You can only operate within the contest in which you find yourself. It’s like a frog in the kettle situation. If you put a frog in the kettle and you place it on a gas cooker, when you put the burner of the gas cooker on low, the frog will adjust to the water in the kettle. It doesn’t actually realise that one day even if the burner is low, the water will boil and cook the frog. The Church in the nation cannot be different from the nation, in the sense that – and I don’t say that with joy – it is the people in the nation who comes to church. The ministers can only preach the Word to them and unfortunately we may be expecting too much from the Church to change a nation when the people’s encounter with the Church is for few hours but their encounter with the government, with the system, is for all of the day. Secondly, we need to be fair to the Church; if there were no churches in Nigeria, there would have been a bigger problem than the Biafran civil war, because many people are placated by the fact that they trust God; they believe God. The other benefit of the Church is that it is teaching young men and women to live right. Do you realise that with 150 million population, Nigerians have the lowest HIV/AIDS problem in Sub-Saharan Africa – South Africa 30 per cent, Uganda 30 per cent, Botswana 40 per cent, Namibia 45 per cent even Ghana is now about eight or nine per cent, but Nigeria is between three and five per cent. What is the reason our hospitals? No, we have a broken down medical system. The only reason HIV/AIDS is low in Nigeria is because of the Church, which teaching young people, grabbing them young and helping them to learn to live right. I am proud to be a Nigerian. We have a generation in this nation that if we were to have a good leader, we would have developed into the greatest nation in this side of the world.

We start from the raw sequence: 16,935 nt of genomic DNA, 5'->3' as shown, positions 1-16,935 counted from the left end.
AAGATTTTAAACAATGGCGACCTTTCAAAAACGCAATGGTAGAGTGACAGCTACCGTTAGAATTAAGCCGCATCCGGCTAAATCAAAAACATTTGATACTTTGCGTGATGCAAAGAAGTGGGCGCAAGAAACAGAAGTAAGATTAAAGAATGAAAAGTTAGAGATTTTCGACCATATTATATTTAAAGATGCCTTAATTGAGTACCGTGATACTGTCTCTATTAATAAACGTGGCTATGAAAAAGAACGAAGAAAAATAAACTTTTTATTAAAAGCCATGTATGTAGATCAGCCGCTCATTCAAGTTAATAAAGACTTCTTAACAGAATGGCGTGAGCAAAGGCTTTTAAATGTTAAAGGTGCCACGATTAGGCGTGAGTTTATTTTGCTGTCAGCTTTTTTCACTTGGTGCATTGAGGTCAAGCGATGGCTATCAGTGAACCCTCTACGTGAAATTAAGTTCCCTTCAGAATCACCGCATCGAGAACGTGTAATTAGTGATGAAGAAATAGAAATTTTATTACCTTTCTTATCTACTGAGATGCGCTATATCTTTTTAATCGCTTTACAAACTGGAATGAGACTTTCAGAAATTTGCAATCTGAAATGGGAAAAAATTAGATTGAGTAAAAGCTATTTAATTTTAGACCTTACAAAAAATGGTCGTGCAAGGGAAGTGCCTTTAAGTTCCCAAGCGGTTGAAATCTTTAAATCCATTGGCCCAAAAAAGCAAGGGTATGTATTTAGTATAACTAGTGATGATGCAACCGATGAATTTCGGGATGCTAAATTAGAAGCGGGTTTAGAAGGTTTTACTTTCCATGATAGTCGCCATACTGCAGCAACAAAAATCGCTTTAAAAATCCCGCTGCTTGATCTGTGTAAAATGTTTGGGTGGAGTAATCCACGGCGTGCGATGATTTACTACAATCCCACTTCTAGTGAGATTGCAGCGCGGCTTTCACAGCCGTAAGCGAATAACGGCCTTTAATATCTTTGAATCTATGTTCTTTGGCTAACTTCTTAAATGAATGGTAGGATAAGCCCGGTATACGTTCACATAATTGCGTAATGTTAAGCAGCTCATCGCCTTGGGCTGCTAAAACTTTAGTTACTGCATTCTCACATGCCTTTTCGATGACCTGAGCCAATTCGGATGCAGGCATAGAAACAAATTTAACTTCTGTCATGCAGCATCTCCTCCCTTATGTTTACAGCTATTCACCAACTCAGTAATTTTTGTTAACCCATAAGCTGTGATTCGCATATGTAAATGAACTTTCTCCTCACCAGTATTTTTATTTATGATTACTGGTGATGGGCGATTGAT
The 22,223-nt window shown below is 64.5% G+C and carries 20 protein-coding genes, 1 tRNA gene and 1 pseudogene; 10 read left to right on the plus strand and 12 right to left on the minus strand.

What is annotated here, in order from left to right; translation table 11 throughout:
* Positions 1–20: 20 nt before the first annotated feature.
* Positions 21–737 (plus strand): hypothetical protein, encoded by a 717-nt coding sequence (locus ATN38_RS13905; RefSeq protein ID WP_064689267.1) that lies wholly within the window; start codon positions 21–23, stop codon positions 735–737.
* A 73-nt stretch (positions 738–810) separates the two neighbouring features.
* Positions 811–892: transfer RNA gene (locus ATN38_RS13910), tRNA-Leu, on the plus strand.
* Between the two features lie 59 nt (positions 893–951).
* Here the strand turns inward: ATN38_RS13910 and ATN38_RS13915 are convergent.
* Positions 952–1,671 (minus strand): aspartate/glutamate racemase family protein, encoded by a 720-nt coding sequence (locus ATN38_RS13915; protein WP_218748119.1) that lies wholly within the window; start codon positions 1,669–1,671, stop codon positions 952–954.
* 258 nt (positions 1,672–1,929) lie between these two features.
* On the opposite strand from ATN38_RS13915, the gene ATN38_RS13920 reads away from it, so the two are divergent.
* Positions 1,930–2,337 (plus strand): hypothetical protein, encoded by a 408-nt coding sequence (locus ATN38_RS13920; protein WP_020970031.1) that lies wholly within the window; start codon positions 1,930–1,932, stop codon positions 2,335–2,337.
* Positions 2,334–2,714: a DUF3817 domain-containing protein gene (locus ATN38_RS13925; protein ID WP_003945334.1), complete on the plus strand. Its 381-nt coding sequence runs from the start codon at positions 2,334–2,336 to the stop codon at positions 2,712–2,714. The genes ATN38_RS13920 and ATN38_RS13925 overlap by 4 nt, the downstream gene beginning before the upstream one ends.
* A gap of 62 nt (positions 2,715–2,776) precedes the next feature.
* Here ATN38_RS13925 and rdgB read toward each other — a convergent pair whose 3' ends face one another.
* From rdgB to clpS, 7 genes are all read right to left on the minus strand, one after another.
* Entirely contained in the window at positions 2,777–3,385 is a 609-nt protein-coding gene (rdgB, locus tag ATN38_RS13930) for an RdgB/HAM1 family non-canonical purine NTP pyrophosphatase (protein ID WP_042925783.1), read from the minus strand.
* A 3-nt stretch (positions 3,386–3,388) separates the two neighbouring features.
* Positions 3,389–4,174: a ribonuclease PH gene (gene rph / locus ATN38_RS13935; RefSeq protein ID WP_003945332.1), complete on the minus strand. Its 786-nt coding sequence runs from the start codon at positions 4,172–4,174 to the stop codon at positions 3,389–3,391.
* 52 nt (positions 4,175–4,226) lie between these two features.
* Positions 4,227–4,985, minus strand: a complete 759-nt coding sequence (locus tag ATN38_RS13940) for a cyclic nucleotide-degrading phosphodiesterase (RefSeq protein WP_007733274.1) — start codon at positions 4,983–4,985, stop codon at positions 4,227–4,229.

Many also believe that the Church is shifting from the gospel of salvation and soul-winning to the gospel of prosperity?